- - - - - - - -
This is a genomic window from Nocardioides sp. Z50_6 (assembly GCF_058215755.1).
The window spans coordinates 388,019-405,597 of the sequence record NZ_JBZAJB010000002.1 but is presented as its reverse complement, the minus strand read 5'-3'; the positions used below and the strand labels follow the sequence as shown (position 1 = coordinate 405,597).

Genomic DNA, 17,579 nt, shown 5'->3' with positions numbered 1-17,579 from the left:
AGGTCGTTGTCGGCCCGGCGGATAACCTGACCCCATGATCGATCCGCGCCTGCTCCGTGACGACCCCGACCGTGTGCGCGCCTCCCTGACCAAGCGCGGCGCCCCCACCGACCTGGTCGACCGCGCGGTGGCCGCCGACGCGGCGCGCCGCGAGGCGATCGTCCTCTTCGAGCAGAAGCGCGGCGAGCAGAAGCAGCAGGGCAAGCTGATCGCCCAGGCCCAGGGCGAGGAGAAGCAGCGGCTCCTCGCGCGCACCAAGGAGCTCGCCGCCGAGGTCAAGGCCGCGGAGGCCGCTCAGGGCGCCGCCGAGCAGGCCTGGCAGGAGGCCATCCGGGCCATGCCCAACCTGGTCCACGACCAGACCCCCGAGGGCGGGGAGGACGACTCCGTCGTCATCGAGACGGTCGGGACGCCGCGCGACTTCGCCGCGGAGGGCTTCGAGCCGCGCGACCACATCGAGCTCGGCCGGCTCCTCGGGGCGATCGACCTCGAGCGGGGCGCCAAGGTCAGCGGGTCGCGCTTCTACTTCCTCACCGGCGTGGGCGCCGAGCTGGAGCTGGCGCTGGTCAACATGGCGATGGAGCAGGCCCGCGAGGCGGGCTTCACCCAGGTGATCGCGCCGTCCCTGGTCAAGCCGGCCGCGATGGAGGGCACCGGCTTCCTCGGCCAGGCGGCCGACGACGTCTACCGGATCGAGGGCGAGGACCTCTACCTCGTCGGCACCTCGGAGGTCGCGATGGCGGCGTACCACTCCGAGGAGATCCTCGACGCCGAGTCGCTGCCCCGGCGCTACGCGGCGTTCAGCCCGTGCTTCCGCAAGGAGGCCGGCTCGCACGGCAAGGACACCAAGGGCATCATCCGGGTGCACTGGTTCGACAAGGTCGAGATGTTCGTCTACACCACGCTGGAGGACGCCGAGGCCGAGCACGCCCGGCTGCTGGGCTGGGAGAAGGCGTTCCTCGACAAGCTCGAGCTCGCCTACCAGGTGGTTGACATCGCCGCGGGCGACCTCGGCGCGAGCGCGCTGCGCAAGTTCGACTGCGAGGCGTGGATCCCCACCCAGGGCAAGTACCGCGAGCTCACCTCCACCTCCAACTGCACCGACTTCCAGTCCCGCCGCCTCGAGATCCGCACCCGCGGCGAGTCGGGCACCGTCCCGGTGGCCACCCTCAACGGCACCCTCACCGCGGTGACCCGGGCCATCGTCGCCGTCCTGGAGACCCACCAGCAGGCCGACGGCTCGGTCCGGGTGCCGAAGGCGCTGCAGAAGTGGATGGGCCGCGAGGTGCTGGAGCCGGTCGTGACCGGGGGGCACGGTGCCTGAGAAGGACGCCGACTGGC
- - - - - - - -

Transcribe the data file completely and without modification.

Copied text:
This is a genomic window from Nocardioides sp. Z50_6 (assembly GCF_058215755.1).
The window spans coordinates 388,019-405,597 of the sequence record NZ_JBZAJB010000002.1 but is presented as its reverse complement, the minus strand read 5'-3'; the positions used below and the strand labels follow the sequence as shown (position 1 = coordinate 405,597).

Genomic DNA, 17,579 nt, shown 5'->3' with positions numbered 1-17,579 from the left:
AGGTCGTTGTCGGCCCGGCGGATAACCTGACCCCATGATCGATCCGCGCCTGCTCCGTGACGACCCCGACCGTGTGCGCGCCTCCCTGACCAAGCGCGGCGCCCCCACCGACCTGGTCGACCGCGCGGTGGCCGCCGACGCGGCGCGCCGCGAGGCGATCGTCCTCTTCGAGCAGAAGCGCGGCGAGCAGAAGCAGCAGGGCAAGCTGATCGCCCAGGCCCAGGGCGAGGAGAAGCAGCGGCTCCTCGCGCGCACCAAGGAGCTCGCCGCCGAGGTCAAGGCCGCGGAGGCCGCTCAGGGCGCCGCCGAGCAGGCCTGGCAGGAGGCCATCCGGGCCATGCCCAACCTGGTCCACGACCAGACCCCCGAGGGCGGGGAGGACGACTCCGTCGTCATCGAGACGGTCGGGACGCCGCGCGACTTCGCCGCGGAGGGCTTCGAGCCGCGCGACCACATCGAGCTCGGCCGGCTCCTCGGGGCGATCGACCTCGAGCGGGGCGCCAAGGTCAGCGGGTCGCGCTTCTACTTCCTCACCGGCGTGGGCGCCGAGCTGGAGCTGGCGCTGGTCAACATGGCGATGGAGCAGGCCCGCGAGGCGGGCTTCACCCAGGTGATCGCGCCGTCCCTGGTCAAGCCGGCCGCGATGGAGGGCACCGGCTTCCTCGGCCAGGCGGCCGACGACGTCTACCGGATCGAGGGCGAGGACCTCTACCTCGTCGGCACCTCGGAGGTCGCGATGGCGGCGTACCACTCCGAGGAGATCCTCGACGCCGAGTCGCTGCCCCGGCGCTACGCGGCGTTCAGCCCGTGCTTCCGCAAGGAGGCCGGCTCGCACGGCAAGGACACCAAGGGCATCATCCGGGTGCACTGGTTCGACAAGGTCGAGATGTTCGTCTACACCACGCTGGAGGACGCCGAGGCCGAGCACGCCCGGCTGCTGGGCTGGGAGAAGGCGTTCCTCGACAAGCTCGAGCTCGCCTACCAGGTGGTTGACATCGCCGCGGGCGACCTCGGCGCGAGCGCGCTGCGCAAGTTCGACTGCGAGGCGTGGATCCCCACCCAGGGCAAGTACCGCGAGCTCACCTCCACCTCCAACTGCACCGACTTCCAGTCCCGCCGCCTCGAGATCCGCACCCGCGGCGAGTCGGGCACCGTCCCGGTGGCCACCCTCAACGGCACCCTCACCGCGGTGACCCGGGCCATCGTCGCCGTCCTGGAGACCCACCAGCAGGCCGACGGCTCGGTCCGGGTGCCGAAGGCGCTGCAGAAGTGGATGGGCCGCGAGGTGCTGGAGCCGGTCGTGACCGGGGGGCACGGTGCCTGAGAAGGACGCCGACTGGC